Basic Beam Support Question

  1. Hi there! I have recently taken on an engineering job and have been tasked with designing a simple beam support for an exhaust pipe.

    Because I'm still studying and I want to make sure I do this properly, I have decided to consult Physics Forums, as reading others posts have helped me so much in the past.

    I have attached a picture of the design to this post. Basically I've just got to make sure there is a significant safety factor against yielding with the setup.


    I don't have any numbers to work with currently, I'm just getting the theory down pat first.

    I assume I need to find the yield stress of the material, and compare that to the bending stress currently caused by the load from the pipe. Also, how would I calculate the load caused by the pipe on each support? Would it just be the weight of the pipe divided by two (due to the two supports) or would it be more complicated than that, because the supports arent evenly spaced?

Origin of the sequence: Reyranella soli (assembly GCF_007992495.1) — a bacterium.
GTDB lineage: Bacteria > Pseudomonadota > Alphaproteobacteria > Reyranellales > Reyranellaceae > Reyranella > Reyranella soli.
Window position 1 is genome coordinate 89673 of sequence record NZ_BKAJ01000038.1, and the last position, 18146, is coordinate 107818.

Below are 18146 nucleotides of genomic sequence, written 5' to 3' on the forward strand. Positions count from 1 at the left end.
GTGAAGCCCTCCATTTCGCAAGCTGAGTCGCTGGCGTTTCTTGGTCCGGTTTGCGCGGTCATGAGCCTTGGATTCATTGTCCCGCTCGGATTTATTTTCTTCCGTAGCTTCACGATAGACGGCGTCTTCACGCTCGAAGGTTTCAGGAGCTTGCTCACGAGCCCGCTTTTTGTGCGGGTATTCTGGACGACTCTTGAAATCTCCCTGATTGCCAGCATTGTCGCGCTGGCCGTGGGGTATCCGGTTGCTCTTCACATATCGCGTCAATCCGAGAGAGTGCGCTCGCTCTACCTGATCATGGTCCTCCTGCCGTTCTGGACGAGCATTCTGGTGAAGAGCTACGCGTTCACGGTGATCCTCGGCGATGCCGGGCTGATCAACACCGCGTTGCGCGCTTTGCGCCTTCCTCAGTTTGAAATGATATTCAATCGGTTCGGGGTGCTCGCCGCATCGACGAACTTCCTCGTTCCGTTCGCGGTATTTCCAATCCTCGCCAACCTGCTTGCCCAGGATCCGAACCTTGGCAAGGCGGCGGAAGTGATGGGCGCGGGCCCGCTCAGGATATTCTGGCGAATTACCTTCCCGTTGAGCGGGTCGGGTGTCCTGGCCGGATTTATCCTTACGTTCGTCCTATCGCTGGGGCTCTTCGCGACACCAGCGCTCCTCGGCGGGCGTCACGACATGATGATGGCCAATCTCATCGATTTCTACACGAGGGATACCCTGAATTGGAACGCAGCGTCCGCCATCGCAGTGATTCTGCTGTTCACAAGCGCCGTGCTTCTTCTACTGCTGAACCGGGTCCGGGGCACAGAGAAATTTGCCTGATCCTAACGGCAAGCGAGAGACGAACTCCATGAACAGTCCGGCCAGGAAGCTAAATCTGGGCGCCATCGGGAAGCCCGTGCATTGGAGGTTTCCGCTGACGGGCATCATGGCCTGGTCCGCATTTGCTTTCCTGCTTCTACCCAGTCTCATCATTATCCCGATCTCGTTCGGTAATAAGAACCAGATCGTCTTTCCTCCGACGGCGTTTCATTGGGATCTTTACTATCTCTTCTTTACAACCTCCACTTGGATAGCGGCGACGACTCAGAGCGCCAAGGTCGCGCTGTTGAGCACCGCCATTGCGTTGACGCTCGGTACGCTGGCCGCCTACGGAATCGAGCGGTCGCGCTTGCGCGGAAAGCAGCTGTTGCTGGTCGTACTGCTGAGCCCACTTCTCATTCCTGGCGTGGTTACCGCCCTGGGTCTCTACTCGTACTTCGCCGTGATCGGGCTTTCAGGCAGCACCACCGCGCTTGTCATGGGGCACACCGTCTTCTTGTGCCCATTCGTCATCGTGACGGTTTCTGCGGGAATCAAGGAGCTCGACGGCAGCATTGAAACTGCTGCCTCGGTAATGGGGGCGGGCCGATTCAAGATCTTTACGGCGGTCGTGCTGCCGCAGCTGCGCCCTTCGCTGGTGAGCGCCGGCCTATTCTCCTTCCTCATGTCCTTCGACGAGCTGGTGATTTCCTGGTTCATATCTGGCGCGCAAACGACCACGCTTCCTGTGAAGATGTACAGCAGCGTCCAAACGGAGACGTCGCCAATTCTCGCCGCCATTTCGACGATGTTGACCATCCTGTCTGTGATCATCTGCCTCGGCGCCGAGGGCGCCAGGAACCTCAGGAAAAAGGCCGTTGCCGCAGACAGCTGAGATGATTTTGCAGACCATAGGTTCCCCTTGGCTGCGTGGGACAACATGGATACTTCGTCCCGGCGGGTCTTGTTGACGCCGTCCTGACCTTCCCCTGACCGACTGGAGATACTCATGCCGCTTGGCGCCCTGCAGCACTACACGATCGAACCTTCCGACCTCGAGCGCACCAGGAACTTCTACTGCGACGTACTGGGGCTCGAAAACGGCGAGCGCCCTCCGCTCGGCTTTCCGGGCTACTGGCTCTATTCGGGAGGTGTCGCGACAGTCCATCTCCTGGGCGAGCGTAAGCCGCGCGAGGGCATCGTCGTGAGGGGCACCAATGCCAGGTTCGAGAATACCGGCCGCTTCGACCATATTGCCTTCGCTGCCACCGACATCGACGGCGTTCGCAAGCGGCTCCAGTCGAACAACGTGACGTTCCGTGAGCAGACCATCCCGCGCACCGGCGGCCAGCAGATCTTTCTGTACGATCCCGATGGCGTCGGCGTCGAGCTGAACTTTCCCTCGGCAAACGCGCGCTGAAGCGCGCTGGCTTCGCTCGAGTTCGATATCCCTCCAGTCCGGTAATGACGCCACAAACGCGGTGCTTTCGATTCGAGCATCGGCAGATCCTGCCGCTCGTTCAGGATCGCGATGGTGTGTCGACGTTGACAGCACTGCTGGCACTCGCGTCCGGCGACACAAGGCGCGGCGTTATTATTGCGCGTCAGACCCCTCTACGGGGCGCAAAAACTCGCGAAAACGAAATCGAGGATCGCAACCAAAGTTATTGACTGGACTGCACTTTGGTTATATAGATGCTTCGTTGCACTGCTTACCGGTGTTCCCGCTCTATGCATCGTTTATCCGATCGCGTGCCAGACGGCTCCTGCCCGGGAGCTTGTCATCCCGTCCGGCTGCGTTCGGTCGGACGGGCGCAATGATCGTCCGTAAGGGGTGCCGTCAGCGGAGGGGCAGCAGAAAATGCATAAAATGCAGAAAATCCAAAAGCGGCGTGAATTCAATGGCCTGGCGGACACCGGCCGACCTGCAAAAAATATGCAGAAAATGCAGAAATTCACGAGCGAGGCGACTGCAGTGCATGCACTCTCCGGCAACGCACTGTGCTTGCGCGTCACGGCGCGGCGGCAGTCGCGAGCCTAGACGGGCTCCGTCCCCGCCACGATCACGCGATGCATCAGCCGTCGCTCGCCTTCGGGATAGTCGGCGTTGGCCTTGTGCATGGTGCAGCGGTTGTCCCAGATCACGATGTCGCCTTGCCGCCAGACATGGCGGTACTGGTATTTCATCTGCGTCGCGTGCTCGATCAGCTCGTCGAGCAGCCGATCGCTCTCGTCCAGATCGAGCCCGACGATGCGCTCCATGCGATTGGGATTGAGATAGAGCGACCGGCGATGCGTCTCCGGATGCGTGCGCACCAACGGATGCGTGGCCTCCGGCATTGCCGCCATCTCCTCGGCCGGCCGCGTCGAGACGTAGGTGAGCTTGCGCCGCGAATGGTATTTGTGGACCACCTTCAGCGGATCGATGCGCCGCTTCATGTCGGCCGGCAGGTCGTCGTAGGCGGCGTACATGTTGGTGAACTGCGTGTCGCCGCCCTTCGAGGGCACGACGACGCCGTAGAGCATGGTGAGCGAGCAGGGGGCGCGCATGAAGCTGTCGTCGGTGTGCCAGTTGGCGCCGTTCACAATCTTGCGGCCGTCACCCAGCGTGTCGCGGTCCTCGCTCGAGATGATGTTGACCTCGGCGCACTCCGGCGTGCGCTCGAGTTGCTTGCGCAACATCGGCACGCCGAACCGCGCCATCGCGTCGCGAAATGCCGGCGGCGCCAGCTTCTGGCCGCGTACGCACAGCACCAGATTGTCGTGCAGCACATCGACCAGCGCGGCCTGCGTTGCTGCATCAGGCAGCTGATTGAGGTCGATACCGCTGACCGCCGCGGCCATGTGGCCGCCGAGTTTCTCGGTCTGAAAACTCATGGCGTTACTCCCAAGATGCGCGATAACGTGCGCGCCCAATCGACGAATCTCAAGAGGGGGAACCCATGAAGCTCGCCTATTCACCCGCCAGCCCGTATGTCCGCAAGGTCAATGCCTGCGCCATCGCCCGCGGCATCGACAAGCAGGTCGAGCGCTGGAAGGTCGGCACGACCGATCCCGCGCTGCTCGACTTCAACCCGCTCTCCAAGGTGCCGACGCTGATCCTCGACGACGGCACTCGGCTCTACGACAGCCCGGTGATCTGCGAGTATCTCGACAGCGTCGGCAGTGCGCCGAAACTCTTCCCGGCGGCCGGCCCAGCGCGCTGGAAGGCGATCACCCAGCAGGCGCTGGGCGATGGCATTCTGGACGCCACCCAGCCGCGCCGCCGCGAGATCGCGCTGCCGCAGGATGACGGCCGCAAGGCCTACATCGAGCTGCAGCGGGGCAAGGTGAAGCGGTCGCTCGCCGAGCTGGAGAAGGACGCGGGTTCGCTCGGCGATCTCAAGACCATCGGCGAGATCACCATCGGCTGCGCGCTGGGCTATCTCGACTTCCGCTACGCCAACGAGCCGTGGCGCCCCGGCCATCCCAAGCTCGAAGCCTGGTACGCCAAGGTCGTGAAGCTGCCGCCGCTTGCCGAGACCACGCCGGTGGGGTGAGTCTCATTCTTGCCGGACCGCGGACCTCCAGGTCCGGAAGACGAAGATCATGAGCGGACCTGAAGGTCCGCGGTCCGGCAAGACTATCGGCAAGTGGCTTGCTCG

Also I assume to model the top beam I would just use a fixed end beam as in FIG 2.

    Thanks for the advice, apologies for the simple question!

  2. jcsd
  3. nvn

    nvn 2,124
    Science Advisor
    Homework Helper

    hughfrancis89: We don't really know the fixity of your top beam. Therefore, it might be safer for designing the midspan of the top beam if you assume a simply-supported beam for the top beam, instead of a fixed-end beam.

    Draw a free-body diagram of the pipe and hanger supports. Use static equilibrium equations (summation of forces, and summation of moments) to solve for the tensile force in each hanger.

    If you want a safety factor against yielding of, e.g., 1.50, then the applied bending stress on your beam should not exceed the beam material tensile yield strength divided by 1.50.
  4. minger

    minger 1,498
    Science Advisor

    Important thing to remember:

    Yield strength is typically a single cycle load application. In your exhaust system, do you anticipate any vibration or cyclic loadings? In so, then you need to also look at fatigue.
  5. Thanks for the replies! I should model the pipe as a distributed load, right?
  6. minger

    minger 1,498
    Science Advisor

    Looks like two point loads to me. Why would you think of it as a distributed load?
  7. nvn

    nvn 2,124
    Science Advisor
    Homework Helper

    hughfrancis89: Yes, that is correct, if you are referring to paragraph 2 of post 2, to solve for the hanger point loads.
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